Objective: To develop reference ranges with gestational age for the pulsatility index in the umbilical artery (UA-PI) and fetal middle cerebral artery (MCA-PI and the cerebroplacental ratio (MCA-PI / UA-PI) and examine the maternal characteristics and medical history that affect these measurements.
Patients and methods: This was a cross-sectional study of 72,417 pregnancies undergoing routine ultrasound examination at 20+0 to 22+6 weeks’ gestation (n=3,712), or at 31+0 to 33+6 weeks (n=29,035) or at 35+0 to 36+6 weeks (n=37,282) or at 41+0 to 41+6 weeks (n=2,388). For the purpose of this study we included data for only one of the second or third trimester visits. The inclusion criteria were singleton pregnancy, dating by fetal crown-rump length at 11+0 to 13+6 weeks’ gestation, livebirth of morphologically normal neonate and ultrasonographic measurements by sonographers that had received the Fetal Medicine Foundation Certificate of competence in Doppler ultrasound. Since the objectives of the study were to establish reference ranges, rather than normal ranges, and to examine factors from maternal characteristics and medical history that affect these measurements, we included all pregnancies having routine ultrasound examinations irrespective of whether the mothers had a pre-existing medical condition, such as diabetes mellitus, or a pregnancy complication, such as preeclampsia or suspected fetal growth restriction. Median and standard deviation (SD) models were fitted between UA-PI, MCA-PI and CPR and gestational age. Assessment of goodness of fit of the models was by inspection of quantile to quantile (q-q) plots of z-scores calculated via the mean and SD models. The distributions of MCA PI, UA PI and CPR z-scores were examined in relation to maternal characteristics and medical history.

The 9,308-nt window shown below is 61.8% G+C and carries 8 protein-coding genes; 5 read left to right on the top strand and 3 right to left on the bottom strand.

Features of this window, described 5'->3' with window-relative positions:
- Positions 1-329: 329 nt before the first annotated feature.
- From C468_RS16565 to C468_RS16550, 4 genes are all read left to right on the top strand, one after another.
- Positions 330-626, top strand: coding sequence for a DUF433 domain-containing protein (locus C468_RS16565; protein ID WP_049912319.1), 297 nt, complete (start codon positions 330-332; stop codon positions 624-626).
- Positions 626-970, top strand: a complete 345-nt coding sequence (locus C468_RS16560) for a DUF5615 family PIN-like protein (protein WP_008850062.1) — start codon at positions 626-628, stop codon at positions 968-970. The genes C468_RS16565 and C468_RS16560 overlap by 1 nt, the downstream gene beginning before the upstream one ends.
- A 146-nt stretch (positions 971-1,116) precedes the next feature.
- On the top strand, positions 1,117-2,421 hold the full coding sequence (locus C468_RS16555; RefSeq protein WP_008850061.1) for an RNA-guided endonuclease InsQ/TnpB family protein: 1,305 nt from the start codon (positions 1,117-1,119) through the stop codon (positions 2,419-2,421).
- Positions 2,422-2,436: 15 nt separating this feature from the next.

Results: The relationship between the median and gestation age was linear for UA-PI and cubic for MCA-PI and CPR and the SD was log quadratic for all three. MCA-PI and CPR increased with gestational age from 20 weeks’ gestation to reach a peak at around 32 and 34 weeks’ respectively, and decreased thereafter, whereas UA-PI decreased linearly with gestation from 20 to 42 weeks. Compared to the general population, significant deviations in MoM values of UA-PI, MCA-PI and CPR were observed in subgroups of maternal age, BMI, racial origin, method of conception and parity.
Conclusion: The study established new reference ranges of UA-PI, MCA-PI and CPR with gestational age and reports maternal characteristics and medical history that affect these
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